...

Prime Minister Tony Abbott is skeptical about the science on climate change

Guess who doesn't want his friends in the coal business to lose revenue...
Bob_Wallace
4.8 / 5 (5) Jul 18, 2014
"most of electricity production in Germany gets buffered with neighboring countries - it replaces the need of battery"

Europe is morphing into one large grid. All European countries use or will use each other's supplies and demands as a way to minimize storage needs. Large grid is a very important tool in avoiding the cost of both storage and dispatchable generation.

Read up on E-Highway 2050.

DoieaS
1 / 5 (3) Jul 18, 2014
Large grid is a very important tool in avoiding the cost of both storage
During winter, night and still whether all production of solar and wind plants must be backed with classical coal and nuclear plants anyway. The grid cannot redistribute an energy, which just isn't available in a given moment.
Mike_Massen
3.7 / 5 (3) Jul 19, 2014
Pexeso/otero offered 2 links, the first failed but, he still uttered
..a shift to renewable energy will just replace one non-renewable resource (fossil fuel) with another (metals and minerals)...
Why are you pretending to confuse consumables with fixed infrastructure - hmmm ?

Both fossil fuel & renewables tend to use same materials; Steel, copper, aluminium, sand etc.

Which do you prefer Pexeso/otero ?

1. Fixed Infrastructure that consumes non-renewable fossil fuels & pollutes long term.

OR

2. Fixed Infrastructure that utilises limitless insolation & does not pollute.

Pexeso/otero went on
..most of electricity production in Germany gets buffered with neighboring countries..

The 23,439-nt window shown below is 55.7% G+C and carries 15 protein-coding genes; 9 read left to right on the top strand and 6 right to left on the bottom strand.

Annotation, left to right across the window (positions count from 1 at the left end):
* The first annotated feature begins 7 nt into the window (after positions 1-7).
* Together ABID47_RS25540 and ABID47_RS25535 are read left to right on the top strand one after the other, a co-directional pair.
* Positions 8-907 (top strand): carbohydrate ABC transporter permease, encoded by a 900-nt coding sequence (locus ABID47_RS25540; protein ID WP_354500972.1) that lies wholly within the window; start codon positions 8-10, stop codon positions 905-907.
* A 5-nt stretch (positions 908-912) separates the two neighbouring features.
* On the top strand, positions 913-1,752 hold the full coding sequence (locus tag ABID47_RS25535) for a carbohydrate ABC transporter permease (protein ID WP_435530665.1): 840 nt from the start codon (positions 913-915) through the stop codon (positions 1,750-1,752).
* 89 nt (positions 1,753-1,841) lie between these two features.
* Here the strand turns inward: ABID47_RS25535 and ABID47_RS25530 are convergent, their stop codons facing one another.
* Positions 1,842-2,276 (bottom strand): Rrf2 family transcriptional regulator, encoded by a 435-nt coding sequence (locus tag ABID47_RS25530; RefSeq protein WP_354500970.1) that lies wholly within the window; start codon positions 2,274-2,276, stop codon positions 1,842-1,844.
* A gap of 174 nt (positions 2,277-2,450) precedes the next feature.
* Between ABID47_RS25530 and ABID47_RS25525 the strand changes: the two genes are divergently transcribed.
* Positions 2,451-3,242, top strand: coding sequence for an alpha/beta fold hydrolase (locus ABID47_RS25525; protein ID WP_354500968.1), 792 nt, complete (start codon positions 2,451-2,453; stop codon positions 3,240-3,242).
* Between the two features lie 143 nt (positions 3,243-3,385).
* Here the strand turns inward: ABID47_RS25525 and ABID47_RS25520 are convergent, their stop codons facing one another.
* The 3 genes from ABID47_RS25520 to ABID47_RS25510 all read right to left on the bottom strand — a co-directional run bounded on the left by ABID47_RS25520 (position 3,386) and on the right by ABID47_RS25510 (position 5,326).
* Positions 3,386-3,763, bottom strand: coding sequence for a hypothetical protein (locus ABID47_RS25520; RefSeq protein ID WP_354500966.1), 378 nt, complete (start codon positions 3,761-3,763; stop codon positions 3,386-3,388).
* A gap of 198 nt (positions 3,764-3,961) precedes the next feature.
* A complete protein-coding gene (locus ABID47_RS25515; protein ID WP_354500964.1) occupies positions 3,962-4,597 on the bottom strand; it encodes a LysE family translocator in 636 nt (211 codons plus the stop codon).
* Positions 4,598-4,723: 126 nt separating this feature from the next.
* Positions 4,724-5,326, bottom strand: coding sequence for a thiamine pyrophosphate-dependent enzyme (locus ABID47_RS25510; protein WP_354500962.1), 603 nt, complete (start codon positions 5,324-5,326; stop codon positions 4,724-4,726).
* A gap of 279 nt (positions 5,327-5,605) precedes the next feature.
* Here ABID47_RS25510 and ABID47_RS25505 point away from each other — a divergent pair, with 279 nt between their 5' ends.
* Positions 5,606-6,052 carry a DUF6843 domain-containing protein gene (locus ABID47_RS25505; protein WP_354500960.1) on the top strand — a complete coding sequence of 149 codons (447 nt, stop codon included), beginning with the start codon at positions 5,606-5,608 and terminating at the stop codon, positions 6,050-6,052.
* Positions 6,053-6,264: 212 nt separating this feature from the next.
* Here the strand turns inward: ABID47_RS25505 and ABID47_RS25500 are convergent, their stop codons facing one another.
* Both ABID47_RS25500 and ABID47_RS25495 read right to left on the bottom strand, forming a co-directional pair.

Thats great news, it means less infrastructure; Steel, copper, aluminium & sand, thanks for that its obviously a good thing.

Now to extend that across day/night time zones we are on a fantastic path :-)

What could possibly be wrong with that in conjunction with option 2 above Pexeso/otero ?
Whydening Gyre
2.5 / 5 (4) Jul 19, 2014
No surprise here.

Germany is always inventing and researching on the bleeding edge !

One of the reasons I like being of German descent...:-)
Whydening Gyre
3 / 5 (2) Jul 20, 2014
Well... downvoted for being of German descent....

Bigots.
DoieaS
1 / 5 (2) Jul 20, 2014
Germany is no way most energy efficient nation (in per-capita GDP measure).
Whydening Gyre
5 / 5 (1) Jul 20, 2014
Doiea.
Please explain your problem with persons of German descent?
My great grandfather was in the Czar's Army. On the Maternal side there is a bit of Scottish, too.
Problem with that, as well?
antialias_physorg
5 / 5 (4) Jul 20, 2014
During winter, night and still whether all production of solar and wind plants must be backed with classical coal and nuclear plants anyway.

You can back it up with methane from biomass. Even if you want to back it up with fossil gas powerplants: having those run 10 days a year until viable storage solutions are built is infinitely preferrable to having such contraptions running 24/365.
Captain Stumpy
not rated yet Jul 20, 2014
Germany is no way http://theecologi...8847.gif (in per-capita GDP measure).
@zephir
your data source and note proclaim the graph to be from 2009, which is historical and may have been accurate THEN, but this is 2014. also ,FROM the article
The council gave Germany the top score as it credited Europe's largest economy for its mandatory codes on residential and commercial buildings as it works to meet a goal of reducing energy consumption by 20 percent by 2020 from 2008 levels
notice it says FROM 2008 LEVELS...

So we CAN conclude that the information in the ARTICLE is more RECENT than your source graph, which is from 2009.
Therefore we can also extrapolate from the information that Germany has IMPROVED GREATLY since 2008-2009 time frame.
Pexeso/otero offered 2 links
@Mike_Massen
Pexeso/otero/DoieaS = Zephir